the weekly digest from NEJHE and other news from the New England Board of Higher Education
April 7, 2021

Remote learning was a key component of college strategies for addressing the COVID-19 crisis across the country. More than 1,100 colleges went entirely remote by March 2020, according to the education consultancy Entangled Solutions, and 44% of institutions had developed fully (or primarily) remote instruction by September 2020, according to the College Crisis Initiative at Davidson College. This mass migration to remote learning also resulted in significant increases in technology spending. Converting the investments made to support remote learning into a new online revenue stream, however, is an entirely different proposition, writes Todd J. Leach, the chancellor emeritus of the University System of New Hampshire and former chair of NEBHE. Those investments, Leach writes, will help offset the demographic decline in numbers of traditional students, but most attempts to grow revenues through online programs will not result in net increases. Rather than enhancing institutional strength, he warns, many of these attempts may result in draining strategic funds and detracting from an institution's core mission.
More from The New England Journal of Higher Education

NEJHE has spilled much ink (pixels?) on stories related to trauma, the coronavirus pandemic and immigration, treated as mostly distinct issues. Here, psychologist Diya Kallivayalil ties those angles together as she explains how the Victims of Violence Program that she directs at Cambridge Health Alliance pursues its mission of bringing health equity and social justice to underserved, medically indigent populations. A faculty member in the Psychiatry Department at Harvard Medical School, Kallivayalil writes of many patients who have lost their incomes and faced racialized targeting of immigrants in workplaces and beyond.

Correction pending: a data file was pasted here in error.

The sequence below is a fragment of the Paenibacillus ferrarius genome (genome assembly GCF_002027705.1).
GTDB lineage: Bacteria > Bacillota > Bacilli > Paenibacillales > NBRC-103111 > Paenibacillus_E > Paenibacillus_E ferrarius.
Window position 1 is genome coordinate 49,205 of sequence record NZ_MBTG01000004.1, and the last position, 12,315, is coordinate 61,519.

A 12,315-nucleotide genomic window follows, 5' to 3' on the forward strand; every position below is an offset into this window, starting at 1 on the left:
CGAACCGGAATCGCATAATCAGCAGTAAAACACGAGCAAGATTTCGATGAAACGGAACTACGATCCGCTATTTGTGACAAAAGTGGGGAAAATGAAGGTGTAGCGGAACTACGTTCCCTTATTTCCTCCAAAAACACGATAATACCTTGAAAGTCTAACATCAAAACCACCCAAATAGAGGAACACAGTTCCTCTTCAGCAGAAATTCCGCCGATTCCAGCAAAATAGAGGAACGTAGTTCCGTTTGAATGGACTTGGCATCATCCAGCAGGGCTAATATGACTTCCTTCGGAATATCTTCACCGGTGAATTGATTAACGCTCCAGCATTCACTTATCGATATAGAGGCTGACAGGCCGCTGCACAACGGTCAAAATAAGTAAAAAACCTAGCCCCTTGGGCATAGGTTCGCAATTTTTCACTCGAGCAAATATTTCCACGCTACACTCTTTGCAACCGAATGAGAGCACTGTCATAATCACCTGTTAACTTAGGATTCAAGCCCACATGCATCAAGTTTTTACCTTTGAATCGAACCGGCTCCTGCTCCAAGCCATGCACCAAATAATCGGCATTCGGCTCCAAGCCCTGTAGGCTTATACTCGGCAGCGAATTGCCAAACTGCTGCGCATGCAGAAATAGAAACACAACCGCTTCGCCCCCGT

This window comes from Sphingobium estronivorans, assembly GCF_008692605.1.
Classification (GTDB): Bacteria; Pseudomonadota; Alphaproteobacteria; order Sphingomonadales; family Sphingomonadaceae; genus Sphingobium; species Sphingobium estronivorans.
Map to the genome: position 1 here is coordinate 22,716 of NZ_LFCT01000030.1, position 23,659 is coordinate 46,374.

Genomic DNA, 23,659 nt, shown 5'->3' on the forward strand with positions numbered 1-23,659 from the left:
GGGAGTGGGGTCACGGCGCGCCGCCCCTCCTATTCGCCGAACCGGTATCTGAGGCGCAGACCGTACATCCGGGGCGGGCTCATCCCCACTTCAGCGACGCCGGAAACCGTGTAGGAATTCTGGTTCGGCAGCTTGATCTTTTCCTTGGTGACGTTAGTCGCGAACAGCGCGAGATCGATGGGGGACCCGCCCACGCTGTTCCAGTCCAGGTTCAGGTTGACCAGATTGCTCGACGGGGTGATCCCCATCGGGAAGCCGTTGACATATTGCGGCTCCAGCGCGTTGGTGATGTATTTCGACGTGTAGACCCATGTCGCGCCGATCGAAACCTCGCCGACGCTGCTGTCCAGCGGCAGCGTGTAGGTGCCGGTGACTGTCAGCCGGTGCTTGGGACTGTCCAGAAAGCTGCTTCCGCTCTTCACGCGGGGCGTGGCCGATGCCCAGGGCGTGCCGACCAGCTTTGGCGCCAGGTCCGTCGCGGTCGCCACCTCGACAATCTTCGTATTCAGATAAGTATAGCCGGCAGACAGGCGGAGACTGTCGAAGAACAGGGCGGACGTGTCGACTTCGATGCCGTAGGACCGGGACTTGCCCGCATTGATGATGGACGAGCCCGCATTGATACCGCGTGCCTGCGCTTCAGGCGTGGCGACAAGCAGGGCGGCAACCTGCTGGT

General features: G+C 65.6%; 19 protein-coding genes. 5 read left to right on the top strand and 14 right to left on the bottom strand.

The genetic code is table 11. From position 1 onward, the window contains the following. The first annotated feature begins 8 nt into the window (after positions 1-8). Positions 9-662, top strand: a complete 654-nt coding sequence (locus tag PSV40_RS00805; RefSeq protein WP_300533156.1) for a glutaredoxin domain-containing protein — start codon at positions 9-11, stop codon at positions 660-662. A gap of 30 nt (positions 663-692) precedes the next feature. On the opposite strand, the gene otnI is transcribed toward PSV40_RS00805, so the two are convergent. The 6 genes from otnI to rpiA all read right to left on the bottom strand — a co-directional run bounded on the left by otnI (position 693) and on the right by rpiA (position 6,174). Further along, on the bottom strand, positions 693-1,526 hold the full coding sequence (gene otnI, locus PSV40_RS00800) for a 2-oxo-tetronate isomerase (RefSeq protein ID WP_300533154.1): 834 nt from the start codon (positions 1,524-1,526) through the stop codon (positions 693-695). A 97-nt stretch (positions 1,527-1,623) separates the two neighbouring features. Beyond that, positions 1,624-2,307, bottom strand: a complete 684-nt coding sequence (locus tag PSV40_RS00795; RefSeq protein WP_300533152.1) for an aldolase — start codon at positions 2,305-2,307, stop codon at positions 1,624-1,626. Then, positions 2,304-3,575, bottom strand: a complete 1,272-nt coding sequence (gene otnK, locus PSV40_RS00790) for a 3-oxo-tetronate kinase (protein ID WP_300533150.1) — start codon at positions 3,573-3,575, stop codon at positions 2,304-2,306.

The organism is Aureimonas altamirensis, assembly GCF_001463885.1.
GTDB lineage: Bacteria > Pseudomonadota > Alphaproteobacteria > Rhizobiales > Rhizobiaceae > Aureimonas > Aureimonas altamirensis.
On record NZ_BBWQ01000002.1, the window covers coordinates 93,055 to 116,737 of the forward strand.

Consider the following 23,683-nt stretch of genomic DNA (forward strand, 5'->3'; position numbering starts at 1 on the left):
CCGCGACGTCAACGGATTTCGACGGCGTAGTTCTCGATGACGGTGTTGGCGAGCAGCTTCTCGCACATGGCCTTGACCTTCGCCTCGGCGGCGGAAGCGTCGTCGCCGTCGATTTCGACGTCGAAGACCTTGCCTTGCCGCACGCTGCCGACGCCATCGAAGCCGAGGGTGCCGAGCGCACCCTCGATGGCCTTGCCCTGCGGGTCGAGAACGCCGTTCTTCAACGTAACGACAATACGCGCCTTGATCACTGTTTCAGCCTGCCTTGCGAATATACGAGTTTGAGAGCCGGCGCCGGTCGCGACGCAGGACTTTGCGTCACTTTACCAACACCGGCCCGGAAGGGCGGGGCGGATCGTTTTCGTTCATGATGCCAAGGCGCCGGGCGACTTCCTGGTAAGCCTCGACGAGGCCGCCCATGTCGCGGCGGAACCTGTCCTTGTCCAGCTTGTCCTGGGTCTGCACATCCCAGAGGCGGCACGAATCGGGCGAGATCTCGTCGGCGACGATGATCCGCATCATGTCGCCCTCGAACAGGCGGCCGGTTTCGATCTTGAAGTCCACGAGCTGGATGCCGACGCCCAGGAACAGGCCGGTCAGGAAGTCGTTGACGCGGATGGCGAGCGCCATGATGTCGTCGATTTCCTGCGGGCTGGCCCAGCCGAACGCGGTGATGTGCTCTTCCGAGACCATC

Even in this time when people presume to be having a “racial reckoning,” signs of enduring racial inequity pop up everywhere. From the nagging disparities in health where Black, Indigenous and People of Color (BIPOC) die at higher rates than other groups from COVID-19 … to the steep declines in Black and Latino students submitting the Free Application for Federal Student Aid (FAFSA) … to Black food service workers experiencing disproportionate short-tipping for enforcing social distancing rules ... inequality reigns. These persistent forces should be a big deal for New England’s Historically White Colleges and Universities, which are rarely called out as HWCUs. Executive Editor John O. Harney reports on the racial equity conversation that he has monitored mostly via Zoom since the pandemic began.

If there's been a silver lining to the COVID-19 cloud, it's that inspiring webinars, talks and other events are no farther away than your device! Consider just in the next week or two: the father of environmental justice delivering a lecture on the quest for climate justice, NEBHE's own Open Education colleagues on how faculty put Open Pedagogy into practice in their classroom, experts on "onboarding" in the diversity-challenged tech industry, college presidents on higher ed in a Post-COVID world, Cornel West on race and democracy and more. Here are a few of the upcoming free offerings from organizations in New England and beyond.